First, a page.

A Brief History of Washington DC

By Tim Lambert

The Foundation of Washington DC

Washington DC was founded to be the capital of the United States. The first European to explore the area was Englishman John Smith in 1608. Later in the 17th century settlers created tobacco plantations worked by black slaves. The town of Alexandria was founded in 1749 and the town of Georgetown was established in 1751. Both flourished.

After the War of Independence (1775-83) the federal government decided to create a capital. The constitution, which was ratified in 1788 allowed for a federal territory to be created not more than 10 square miles in size. The site of Washington was chosen in 1790 after some wrangling. The Northern states wanted the Federal government to take over debts they had incurred during the war. The Southern states agreed on the condition the new capital was located in the South.

In 1791 George Washington obtained land in Virginia and Maryland. Congress decided the new city would be called Washington and it would be in the territory (later district) of Columbia. The same year, in 1791 a French architect called Pierre L’Enfant (1754-1825) drew up a plan for the new capital.

In 1792 work began on building the President’s House (later the White House). Many of the people who worked on building the new capital were slaves.

Progress was slow but the US government moved to Washington in 1800. In 1802 Robert Brent was appointed the first mayor of Washington. However, by the time the war began with Britain in 1812, Washington DC was still taking shape. In August 1814 the British burned many of the public buildings in the town.

The Growth of Washington DC

In the early and mid 19th century Washington DC continued to grow and develop. In 1829 an Englishman named James Smithson left books and minerals and the Smithsonian Institution was founded. In 1835 Washington was connected to Baltimore by railroad.

However, there was racial tension in the growing city. There were many slaves in Washington as well as free blacks. The tension erupted in the Snow Riot of 1835 when whites attacked blacks. Slavery was abolished in the District of Columbia in 1862.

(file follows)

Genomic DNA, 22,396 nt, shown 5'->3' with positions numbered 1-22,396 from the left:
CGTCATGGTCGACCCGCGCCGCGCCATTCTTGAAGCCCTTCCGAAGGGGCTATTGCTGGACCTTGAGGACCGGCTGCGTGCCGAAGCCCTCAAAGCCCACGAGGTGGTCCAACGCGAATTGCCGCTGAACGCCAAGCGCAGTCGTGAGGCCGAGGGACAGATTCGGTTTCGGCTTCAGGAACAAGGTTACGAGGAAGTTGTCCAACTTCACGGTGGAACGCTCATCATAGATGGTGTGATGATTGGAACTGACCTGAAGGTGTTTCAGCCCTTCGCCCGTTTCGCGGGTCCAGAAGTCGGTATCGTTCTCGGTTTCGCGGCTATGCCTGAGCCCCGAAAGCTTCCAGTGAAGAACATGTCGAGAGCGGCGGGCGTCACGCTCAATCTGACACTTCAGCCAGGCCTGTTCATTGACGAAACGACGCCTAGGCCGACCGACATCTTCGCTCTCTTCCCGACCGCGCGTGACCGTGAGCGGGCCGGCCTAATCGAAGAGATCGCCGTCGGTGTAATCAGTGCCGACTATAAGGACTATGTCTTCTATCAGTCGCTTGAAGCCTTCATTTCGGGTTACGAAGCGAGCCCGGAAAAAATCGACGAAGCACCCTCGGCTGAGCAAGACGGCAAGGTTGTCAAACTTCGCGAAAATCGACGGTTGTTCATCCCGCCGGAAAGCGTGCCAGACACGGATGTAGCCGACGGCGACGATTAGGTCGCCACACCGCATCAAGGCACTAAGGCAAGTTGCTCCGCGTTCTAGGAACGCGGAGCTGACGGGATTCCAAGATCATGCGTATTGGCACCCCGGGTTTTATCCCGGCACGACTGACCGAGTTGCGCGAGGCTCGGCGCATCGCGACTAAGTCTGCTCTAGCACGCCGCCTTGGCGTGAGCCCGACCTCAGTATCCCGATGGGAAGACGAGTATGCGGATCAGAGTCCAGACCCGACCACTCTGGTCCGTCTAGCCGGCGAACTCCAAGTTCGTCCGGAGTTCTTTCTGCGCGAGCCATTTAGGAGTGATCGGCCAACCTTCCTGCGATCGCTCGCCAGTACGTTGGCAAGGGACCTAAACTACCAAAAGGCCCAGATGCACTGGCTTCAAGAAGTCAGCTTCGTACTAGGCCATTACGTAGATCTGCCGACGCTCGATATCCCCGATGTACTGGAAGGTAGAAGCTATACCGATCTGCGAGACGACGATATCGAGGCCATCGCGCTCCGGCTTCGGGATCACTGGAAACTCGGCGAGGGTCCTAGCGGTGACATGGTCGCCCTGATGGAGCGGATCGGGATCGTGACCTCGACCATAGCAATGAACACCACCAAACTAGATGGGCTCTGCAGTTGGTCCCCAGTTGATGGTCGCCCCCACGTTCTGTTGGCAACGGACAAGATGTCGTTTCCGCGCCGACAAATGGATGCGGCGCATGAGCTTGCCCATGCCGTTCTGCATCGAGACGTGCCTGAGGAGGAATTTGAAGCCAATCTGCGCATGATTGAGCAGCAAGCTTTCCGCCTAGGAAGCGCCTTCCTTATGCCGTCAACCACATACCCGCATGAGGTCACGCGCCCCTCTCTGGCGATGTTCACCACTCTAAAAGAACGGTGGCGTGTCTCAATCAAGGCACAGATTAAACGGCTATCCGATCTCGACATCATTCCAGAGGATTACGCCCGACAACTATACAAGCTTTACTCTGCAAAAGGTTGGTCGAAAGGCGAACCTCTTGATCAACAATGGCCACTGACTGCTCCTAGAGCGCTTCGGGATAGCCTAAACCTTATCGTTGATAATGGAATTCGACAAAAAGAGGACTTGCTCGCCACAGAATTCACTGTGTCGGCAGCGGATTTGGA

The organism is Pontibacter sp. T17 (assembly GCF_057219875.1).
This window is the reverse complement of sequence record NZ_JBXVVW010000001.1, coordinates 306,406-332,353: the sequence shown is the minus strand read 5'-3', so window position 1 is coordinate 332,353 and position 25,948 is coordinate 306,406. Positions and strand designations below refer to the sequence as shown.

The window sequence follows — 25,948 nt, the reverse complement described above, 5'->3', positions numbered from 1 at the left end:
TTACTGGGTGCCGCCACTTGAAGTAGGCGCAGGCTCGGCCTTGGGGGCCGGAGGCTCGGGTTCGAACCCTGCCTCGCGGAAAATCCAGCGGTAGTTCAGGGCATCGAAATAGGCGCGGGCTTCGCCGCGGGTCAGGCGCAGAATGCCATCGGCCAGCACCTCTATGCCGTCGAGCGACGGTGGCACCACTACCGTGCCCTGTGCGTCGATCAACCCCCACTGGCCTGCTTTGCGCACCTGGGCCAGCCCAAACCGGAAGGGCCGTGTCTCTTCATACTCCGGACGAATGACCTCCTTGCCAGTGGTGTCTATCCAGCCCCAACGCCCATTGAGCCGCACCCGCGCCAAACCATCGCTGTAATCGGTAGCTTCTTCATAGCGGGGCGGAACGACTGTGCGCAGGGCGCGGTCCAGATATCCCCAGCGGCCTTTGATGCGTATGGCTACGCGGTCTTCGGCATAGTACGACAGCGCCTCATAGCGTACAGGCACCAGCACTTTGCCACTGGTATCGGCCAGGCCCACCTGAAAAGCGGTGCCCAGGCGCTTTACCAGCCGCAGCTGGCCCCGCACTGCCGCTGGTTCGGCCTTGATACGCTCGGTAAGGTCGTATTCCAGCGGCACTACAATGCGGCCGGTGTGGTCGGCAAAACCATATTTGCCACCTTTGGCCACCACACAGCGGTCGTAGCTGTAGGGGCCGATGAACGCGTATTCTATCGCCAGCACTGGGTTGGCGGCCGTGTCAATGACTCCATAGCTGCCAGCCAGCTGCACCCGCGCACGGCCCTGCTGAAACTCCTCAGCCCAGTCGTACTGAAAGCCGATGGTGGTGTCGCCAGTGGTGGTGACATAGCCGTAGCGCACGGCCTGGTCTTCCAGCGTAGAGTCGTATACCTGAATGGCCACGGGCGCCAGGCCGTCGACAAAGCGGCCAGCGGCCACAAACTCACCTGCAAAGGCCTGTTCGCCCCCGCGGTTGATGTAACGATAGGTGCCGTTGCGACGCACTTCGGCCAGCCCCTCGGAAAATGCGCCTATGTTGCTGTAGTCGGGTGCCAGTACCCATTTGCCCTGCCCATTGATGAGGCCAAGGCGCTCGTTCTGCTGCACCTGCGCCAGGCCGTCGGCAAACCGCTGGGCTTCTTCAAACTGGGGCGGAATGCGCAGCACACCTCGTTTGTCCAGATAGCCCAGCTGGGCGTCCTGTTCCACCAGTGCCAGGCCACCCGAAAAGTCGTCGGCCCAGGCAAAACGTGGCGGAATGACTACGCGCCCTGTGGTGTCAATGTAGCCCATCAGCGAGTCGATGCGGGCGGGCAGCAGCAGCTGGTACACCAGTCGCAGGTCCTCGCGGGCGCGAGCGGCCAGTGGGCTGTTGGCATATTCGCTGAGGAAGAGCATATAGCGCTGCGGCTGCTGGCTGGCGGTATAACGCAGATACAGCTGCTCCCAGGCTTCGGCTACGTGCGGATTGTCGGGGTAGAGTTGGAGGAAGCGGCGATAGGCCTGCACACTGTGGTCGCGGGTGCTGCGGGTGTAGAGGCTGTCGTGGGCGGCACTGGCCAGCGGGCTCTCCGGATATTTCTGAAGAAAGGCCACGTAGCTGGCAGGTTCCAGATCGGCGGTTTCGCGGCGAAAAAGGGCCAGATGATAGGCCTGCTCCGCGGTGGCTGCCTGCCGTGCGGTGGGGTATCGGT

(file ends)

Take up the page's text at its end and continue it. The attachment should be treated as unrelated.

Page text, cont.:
Washington DC boomed during the American Civil War (1861-1965) and its population doubled to 130,000 by 1870. However, Abraham Lincoln was assassinated in Washington in 1865.

Life in Washington DC improved in the late 19th century. Howard University was founded in 1867. In 1871 President Grant appointed a Board of Public Works to improve the infrastructure in Washington. Washington Monument was completed in 1884.

In 1901 the McMillan Plan was drawn up for Washington DC and it revised the original plan by Pierre l’Enfant.

Union Station was built in 1908 and in 1910 a height restriction was placed on new buildings to preserve the existing cityscape. Also in 1910, the National Museum of Natural History opened.

However, in the early 20th century Washington remained deeply divided along racial lines. Race riots broke out again in 1919.

Modern Washington DC

During the First World War, the population of Washington DC rose steeply. In the 1920s the city flourished and the Lincoln Memorial was built in 1922. Freer Art Gallery opened in 1923.

Like the rest of the USA Washington DC suffered in the depression of the 1930s However the Supreme Court was built in 1935 and the Federal Reserve Building was built in 1937. In 1941 the National Gallery of Art opened. Then during World War II, the population of Washington soared again. The Pentagon was built in 1943.

In 1963 Martin Luther King made his famous ‘I have a dream’ speech in Washington DC. When he was assassinated in Memphis in 1968 Washington exploded into rioting.

In the late 20th century Washington DC continued to develop. The Kennedy Center opened in 1971 and the Hirshhorn Museum opened in 1974. In 1976 the Metrorail System opened. So did the National Air and Space Museum.

The Vietnam Veterans Memorial was dedicated in 1982. The US Holocaust Museum opened in 1993. Also in 1993, the National Postal Museum opened.

The Korean War Veterans Memorial was dedicated in 1995. The FDR Memorial opened in 1997 and The National WWII Memorial opened in 2004. Meanwhile, the International Spy Museum opened in Washington in 2002.

In 2020 the population of Washington DC was 689,000.

Last Revised 2024